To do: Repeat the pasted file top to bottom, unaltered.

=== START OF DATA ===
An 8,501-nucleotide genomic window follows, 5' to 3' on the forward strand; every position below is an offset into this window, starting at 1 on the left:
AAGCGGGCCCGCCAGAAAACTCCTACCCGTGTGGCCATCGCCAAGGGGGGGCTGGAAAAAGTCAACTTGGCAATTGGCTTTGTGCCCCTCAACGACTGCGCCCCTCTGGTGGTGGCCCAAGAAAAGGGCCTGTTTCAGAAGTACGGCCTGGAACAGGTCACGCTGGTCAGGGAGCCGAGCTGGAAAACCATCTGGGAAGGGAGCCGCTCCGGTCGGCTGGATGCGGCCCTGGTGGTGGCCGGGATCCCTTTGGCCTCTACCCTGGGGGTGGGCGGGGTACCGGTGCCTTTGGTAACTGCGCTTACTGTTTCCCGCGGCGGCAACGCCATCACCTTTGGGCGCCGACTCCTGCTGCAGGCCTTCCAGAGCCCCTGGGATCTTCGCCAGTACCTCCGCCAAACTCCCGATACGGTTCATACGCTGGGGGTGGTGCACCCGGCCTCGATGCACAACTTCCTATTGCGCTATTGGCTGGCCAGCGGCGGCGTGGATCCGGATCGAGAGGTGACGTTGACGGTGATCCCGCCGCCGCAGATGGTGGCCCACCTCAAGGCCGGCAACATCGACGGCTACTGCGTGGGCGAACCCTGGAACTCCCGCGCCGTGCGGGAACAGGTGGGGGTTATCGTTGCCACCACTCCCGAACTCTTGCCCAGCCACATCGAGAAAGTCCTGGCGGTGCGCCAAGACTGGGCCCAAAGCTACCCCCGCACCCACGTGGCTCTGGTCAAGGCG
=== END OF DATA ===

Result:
An 8,501-nucleotide genomic window follows, 5' to 3' on the forward strand; every position below is an offset into this window, starting at 1 on the left:
AAGCGGGCCCGCCAGAAAACTCCTACCCGTGTGGCCATCGCCAAGGGGGGGCTGGAAAAAGTCAACTTGGCAATTGGCTTTGTGCCCCTCAACGACTGCGCCCCTCTGGTGGTGGCCCAAGAAAAGGGCCTGTTTCAGAAGTACGGCCTGGAACAGGTCACGCTGGTCAGGGAGCCGAGCTGGAAAACCATCTGGGAAGGGAGCCGCTCCGGTCGGCTGGATGCGGCCCTGGTGGTGGCCGGGATCCCTTTGGCCTCTACCCTGGGGGTGGGCGGGGTACCGGTGCCTTTGGTAACTGCGCTTACTGTTTCCCGCGGCGGCAACGCCATCACCTTTGGGCGCCGACTCCTGCTGCAGGCCTTCCAGAGCCCCTGGGATCTTCGCCAGTACCTCCGCCAAACTCCCGATACGGTTCATACGCTGGGGGTGGTGCACCCGGCCTCGATGCACAACTTCCTATTGCGCTATTGGCTGGCCAGCGGCGGCGTGGATCCGGATCGAGAGGTGACGTTGACGGTGATCCCGCCGCCGCAGATGGTGGCCCACCTCAAGGCCGGCAACATCGACGGCTACTGCGTGGGCGAACCCTGGAACTCCCGCGCCGTGCGGGAACAGGTGGGGGTTATCGTTGCCACCACTCCCGAACTCTTGCCCAGCCACATCGAGAAAGTCCTGGCGGTGCGCCAAGACTGGGCCCAAAGCTACCCCCGCACCCACGTGGCTCTGGTCAAGGCG